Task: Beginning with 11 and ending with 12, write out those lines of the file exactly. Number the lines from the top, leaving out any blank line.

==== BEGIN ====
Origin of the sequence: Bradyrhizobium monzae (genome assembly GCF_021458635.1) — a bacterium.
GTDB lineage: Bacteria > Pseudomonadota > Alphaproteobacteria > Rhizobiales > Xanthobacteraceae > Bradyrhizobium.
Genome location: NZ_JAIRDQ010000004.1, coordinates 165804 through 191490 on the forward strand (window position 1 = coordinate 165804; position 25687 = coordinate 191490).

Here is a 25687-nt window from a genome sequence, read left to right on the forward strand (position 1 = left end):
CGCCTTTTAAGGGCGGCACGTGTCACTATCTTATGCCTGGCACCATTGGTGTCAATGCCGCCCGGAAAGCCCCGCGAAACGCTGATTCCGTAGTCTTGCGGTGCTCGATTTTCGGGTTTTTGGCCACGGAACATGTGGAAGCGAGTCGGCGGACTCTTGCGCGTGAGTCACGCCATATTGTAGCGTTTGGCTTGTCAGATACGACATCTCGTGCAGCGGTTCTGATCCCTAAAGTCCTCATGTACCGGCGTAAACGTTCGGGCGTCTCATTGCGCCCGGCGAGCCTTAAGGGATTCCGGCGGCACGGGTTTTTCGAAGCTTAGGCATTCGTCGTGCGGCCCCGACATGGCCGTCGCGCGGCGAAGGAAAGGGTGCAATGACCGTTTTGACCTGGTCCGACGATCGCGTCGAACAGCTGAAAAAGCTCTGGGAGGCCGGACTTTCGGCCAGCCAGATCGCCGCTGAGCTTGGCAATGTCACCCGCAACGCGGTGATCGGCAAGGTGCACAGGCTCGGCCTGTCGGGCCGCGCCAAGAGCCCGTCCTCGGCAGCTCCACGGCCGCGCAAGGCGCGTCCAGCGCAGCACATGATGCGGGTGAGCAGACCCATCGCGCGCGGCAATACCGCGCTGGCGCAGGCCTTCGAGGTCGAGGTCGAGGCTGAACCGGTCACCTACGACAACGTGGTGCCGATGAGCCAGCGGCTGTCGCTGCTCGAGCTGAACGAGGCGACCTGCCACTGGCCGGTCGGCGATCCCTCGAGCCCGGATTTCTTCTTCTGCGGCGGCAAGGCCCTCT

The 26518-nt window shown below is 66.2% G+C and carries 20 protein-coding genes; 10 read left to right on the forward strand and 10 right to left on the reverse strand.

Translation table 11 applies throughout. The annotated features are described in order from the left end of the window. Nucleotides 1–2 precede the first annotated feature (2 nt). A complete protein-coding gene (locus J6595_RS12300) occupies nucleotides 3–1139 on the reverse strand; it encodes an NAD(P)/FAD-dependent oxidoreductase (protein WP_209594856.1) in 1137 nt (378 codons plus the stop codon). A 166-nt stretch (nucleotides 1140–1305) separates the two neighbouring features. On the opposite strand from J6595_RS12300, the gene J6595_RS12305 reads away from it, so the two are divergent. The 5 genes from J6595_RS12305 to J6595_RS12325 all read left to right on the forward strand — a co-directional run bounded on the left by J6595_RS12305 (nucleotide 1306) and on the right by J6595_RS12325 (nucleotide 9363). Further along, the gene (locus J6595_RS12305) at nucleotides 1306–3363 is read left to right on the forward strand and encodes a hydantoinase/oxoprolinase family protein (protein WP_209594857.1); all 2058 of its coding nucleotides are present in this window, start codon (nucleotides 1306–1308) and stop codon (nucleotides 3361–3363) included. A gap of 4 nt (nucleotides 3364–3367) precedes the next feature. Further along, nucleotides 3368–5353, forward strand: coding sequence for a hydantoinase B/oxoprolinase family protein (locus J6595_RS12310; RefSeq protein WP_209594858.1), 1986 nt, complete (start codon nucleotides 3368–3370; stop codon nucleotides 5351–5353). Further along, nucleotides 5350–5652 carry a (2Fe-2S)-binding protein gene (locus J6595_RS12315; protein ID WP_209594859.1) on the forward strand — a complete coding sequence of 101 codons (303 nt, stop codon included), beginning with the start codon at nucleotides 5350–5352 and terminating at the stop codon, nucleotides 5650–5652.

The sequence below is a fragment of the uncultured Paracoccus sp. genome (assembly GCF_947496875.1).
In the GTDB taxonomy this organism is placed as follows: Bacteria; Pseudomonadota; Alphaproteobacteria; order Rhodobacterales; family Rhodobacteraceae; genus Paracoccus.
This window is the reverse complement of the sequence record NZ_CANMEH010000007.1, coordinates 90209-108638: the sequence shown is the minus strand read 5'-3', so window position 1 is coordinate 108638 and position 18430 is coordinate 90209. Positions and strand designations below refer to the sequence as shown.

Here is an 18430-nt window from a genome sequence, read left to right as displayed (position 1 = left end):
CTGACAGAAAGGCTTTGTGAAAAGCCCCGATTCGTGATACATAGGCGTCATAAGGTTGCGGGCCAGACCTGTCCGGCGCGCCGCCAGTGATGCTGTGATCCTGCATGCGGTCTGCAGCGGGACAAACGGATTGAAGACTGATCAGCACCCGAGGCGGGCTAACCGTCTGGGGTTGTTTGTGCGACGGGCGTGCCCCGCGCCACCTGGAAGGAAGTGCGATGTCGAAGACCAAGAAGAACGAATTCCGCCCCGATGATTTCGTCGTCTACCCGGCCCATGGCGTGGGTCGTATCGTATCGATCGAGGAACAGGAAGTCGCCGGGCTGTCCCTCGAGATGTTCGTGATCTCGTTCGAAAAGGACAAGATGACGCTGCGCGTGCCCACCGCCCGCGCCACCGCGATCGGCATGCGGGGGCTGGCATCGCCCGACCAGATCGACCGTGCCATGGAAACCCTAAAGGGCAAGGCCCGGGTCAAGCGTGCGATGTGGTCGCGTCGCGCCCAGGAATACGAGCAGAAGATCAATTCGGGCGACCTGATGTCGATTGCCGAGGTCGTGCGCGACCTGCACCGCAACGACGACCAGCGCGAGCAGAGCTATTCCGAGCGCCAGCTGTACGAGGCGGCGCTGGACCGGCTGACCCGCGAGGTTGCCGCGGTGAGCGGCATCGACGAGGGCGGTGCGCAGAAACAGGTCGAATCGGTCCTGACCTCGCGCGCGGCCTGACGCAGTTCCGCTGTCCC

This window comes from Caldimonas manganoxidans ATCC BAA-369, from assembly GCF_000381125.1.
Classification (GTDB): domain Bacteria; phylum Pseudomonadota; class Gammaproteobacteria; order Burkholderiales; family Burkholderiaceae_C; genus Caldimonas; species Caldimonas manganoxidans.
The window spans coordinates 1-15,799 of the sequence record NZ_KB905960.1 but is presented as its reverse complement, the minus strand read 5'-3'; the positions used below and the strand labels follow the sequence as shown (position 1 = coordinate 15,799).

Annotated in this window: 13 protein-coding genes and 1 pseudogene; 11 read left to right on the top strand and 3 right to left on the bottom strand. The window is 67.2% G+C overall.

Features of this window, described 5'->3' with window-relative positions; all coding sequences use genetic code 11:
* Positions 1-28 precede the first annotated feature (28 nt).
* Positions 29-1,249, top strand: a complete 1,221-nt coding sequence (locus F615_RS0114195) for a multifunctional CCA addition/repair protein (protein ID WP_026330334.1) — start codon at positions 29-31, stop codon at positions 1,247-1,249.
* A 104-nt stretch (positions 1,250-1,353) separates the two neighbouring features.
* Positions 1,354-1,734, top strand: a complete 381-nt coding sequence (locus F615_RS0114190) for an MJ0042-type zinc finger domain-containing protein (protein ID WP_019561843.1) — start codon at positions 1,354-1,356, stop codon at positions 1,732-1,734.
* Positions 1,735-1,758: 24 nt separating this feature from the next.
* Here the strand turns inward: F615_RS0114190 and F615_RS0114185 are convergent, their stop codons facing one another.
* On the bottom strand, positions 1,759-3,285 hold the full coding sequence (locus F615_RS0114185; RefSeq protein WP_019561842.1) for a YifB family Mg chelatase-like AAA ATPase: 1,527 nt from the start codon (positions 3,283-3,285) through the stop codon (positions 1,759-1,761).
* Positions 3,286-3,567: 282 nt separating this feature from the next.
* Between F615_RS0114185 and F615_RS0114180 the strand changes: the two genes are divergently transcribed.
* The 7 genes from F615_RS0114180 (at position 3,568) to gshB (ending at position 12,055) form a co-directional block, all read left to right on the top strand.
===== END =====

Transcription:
Here is an 18430-nt window from a genome sequence, read left to right as displayed (position 1 = left end):
CTGACAGAAAGGCTTTGTGAAAAGCCCCGATTCGTGATACATAGGCGTCATAAGGTTGCGGGCCAGACCTGTCCGGCGCGCCGCCAGTGATGCTGTGATCCTGCATGCGGTCTGCAGCGGGACAAACGGATTGAAGACTGATCAGCACCCGAGGCGGGCTAACCGTCTGGGGTTGTTTGTGCGACGGGCGTGCCCCGCGCCACCTGGAAGGAAGTGCGATGTCGAAGACCAAGAAGAACGAATTCCGCCCCGATGATTTCGTCGTCTACCCGGCCCATGGCGTGGGTCGTATCGTATCGATCGAGGAACAGGAAGTCGCCGGGCTGTCCCTCGAGATGTTCGTGATCTCGTTCGAAAAGGACAAGATGACGCTGCGCGTGCCCACCGCCCGCGCCACCGCGATCGGCATGCGGGGGCTGGCATCGCCCGACCAGATCGACCGTGCCATGGAAACCCTAAAGGGCAAGGCCCGGGTCAAGCGTGCGATGTGGTCGCGTCGCGCCCAGGAATACGAGCAGAAGATCAATTCGGGCGACCTGATGTCGATTGCCGAGGTCGTGCGCGACCTGCACCGCAACGACGACCAGCGCGAGCAGAGCTATTCCGAGCGCCAGCTGTACGAGGCGGCGCTGGACCGGCTGACCCGCGAGGTTGCCGCGGTGAGCGGCATCGACGAGGGCGGTGCGCAGAAACAGGTCGAATCGGTCCTGACCTCGCGCGCGGCCTGACGCAGTTCCGCTGTCCC